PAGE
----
What the hell are you talking about? They were published by real publishers, I have physical copies of the book printed on real dead trees, and they occupy a physical space in the world. How are those not real books?

"Those are nonfiction books," said Karl, dismissing my accomplishments with a wave of his hand. Karl has written 18 mystery novels, so he tends to dismiss most writers with a wave of his hand. I flagged down the bartender. Two Gulpeners, please, Marieke. Put them on his tab.

"Those are 10 bucks apiece, Kid!"

Hey, look who's a real accountant, I said. Marieke set the two beers down. Karl reached for one, but I grabbed them both. No, you stick with Grolsch, Mr. Fancypants Real Author.

"Come on, Kid, you know they're not real books."

Why? Because they're not fiction? Because I didn't write about the human condition and middle-aged angst? Because my stories don't involve cranky police detectives who break all the rules and their plucky young, attractive partners chasing down sociopathic killers—?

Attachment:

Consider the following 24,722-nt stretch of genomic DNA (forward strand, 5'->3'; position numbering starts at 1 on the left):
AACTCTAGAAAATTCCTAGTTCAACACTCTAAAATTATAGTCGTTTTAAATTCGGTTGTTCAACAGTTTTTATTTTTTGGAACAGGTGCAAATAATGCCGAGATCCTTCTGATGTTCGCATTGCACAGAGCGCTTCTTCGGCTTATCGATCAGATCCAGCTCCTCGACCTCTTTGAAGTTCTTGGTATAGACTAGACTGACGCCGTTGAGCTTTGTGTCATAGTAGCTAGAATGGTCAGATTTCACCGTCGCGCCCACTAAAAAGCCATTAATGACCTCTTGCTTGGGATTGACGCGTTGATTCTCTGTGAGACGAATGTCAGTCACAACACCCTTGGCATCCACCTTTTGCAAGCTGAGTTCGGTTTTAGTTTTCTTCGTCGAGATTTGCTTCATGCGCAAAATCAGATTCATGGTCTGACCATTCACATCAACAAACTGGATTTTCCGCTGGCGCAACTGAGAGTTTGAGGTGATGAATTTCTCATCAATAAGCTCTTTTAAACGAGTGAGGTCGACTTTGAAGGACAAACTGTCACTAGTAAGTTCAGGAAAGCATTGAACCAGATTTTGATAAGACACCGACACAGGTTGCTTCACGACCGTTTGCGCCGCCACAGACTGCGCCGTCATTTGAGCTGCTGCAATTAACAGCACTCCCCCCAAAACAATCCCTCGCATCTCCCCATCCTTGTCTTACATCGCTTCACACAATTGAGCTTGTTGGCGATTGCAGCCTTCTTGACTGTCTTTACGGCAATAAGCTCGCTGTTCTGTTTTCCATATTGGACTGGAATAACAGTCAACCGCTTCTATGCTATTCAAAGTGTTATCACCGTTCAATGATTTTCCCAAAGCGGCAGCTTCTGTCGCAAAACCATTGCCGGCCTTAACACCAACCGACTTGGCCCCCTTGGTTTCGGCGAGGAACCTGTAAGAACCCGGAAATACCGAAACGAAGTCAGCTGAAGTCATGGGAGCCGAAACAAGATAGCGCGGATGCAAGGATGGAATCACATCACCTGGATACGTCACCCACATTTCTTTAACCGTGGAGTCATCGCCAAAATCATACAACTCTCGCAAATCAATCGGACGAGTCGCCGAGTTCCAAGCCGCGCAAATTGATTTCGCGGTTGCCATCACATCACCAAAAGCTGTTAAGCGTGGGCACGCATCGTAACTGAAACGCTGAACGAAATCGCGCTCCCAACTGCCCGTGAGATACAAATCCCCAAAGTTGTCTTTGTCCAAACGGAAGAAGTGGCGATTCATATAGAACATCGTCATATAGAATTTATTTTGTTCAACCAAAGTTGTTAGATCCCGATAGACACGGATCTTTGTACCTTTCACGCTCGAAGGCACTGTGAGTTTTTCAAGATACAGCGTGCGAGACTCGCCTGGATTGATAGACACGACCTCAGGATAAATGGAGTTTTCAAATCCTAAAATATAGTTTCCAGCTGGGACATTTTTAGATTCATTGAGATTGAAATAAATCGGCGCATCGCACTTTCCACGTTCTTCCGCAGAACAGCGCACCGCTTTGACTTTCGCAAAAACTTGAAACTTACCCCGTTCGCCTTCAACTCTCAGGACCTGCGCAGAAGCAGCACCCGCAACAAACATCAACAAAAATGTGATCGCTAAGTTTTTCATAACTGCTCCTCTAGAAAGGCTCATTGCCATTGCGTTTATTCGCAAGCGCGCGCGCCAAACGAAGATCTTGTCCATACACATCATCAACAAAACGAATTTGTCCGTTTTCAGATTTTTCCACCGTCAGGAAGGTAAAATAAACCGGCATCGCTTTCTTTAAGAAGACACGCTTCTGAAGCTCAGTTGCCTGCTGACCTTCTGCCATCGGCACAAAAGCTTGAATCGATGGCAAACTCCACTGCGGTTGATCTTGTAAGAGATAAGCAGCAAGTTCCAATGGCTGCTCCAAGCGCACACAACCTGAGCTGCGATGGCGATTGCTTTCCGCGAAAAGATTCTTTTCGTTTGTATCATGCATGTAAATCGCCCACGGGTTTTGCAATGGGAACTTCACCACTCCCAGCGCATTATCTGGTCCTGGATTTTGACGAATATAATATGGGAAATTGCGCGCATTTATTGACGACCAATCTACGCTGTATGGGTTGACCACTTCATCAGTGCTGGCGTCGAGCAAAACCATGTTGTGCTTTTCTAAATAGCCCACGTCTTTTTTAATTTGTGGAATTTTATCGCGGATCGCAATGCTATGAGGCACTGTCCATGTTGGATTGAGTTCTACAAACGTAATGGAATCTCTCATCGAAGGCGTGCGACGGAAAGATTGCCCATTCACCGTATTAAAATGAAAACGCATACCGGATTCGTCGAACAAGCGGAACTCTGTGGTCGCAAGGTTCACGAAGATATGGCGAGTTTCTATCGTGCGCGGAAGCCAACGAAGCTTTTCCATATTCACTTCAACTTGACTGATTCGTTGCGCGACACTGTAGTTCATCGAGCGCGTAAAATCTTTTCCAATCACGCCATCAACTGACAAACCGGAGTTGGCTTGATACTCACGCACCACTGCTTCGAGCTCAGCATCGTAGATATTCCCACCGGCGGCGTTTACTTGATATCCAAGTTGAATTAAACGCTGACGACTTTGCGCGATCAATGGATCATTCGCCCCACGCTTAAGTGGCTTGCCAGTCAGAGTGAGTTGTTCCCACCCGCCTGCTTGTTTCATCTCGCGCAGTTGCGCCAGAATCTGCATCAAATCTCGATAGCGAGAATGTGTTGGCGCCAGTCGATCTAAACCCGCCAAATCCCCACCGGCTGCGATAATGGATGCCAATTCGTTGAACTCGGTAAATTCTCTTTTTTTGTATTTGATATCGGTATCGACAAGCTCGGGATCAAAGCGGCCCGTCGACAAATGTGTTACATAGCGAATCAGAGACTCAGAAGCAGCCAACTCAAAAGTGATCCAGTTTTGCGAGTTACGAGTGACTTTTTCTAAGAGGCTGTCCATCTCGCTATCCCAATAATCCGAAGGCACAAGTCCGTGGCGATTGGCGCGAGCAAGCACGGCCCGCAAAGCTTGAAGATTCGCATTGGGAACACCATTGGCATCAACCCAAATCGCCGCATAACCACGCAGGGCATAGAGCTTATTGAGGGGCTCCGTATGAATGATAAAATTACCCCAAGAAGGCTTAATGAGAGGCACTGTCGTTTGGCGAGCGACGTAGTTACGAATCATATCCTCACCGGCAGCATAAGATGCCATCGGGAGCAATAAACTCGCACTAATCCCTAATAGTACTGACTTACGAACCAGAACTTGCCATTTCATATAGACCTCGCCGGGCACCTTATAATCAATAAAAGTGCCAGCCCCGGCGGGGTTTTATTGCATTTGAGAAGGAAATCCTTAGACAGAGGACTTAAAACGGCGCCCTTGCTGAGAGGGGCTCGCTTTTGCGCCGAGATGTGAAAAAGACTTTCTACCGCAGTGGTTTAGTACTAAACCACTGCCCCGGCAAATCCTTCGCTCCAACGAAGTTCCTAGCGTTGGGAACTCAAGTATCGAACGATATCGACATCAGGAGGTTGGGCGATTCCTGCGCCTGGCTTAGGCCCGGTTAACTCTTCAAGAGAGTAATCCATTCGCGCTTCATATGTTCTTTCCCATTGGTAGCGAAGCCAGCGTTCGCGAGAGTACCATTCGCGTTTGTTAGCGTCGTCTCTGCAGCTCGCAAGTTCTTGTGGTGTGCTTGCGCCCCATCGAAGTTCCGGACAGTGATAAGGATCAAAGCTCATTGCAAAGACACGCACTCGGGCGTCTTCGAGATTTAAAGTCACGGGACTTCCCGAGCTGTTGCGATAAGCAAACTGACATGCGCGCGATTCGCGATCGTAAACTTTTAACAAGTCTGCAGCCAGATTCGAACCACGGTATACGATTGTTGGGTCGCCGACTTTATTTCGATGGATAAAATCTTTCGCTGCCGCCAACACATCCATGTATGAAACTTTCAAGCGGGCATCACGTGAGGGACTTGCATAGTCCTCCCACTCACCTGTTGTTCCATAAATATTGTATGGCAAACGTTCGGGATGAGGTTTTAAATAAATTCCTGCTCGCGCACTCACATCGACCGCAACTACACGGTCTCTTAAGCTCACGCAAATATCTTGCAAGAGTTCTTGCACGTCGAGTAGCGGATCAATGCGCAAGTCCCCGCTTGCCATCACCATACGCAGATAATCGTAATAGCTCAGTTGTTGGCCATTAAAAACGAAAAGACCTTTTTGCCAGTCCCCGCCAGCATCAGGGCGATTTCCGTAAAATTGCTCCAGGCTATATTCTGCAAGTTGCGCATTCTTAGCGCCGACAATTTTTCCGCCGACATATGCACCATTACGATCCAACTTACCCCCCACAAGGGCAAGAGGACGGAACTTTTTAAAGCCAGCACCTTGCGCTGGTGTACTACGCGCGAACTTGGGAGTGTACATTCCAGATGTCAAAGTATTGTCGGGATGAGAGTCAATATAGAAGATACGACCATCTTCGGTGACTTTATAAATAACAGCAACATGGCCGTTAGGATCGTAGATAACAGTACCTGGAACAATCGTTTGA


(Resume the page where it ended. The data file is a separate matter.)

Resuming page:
"Hey!" Karl gets annoyed when people make fun of his books.

Because my books aren't about zombies and vampires fighting for the love of a pirate maiden?

"Now I'd read that."

Actually I would too, but that's not the point. You're a book snob.

"How am I a book snob?"

Because you think that nonfiction books aren't real.

"But they aren't. Neither are romance novels. Real writers produce fiction that tells the truth, bringing ideas and philosophies to light through the characters' stories."

Dude, come on. In your last book, the killer cut the ears off his victims as trophies. What kinds of ideas and philosophies are those?

"I didn't say they were all sound philosophies. But I think fiction writers tell the real truth, and provide a benefit to the reader."

Are you kidding me? My second book was about how to find a job. It helped people find work! How is that not a benefit? Besides, most "real book" writers are literary fiction authors who look down on genre fiction writers like you.

Karl took a drink from his beer and thought. I polished off my first Gulpener. I had considered giving him the other one, but after this little revelation, I wasn't feeling very generous.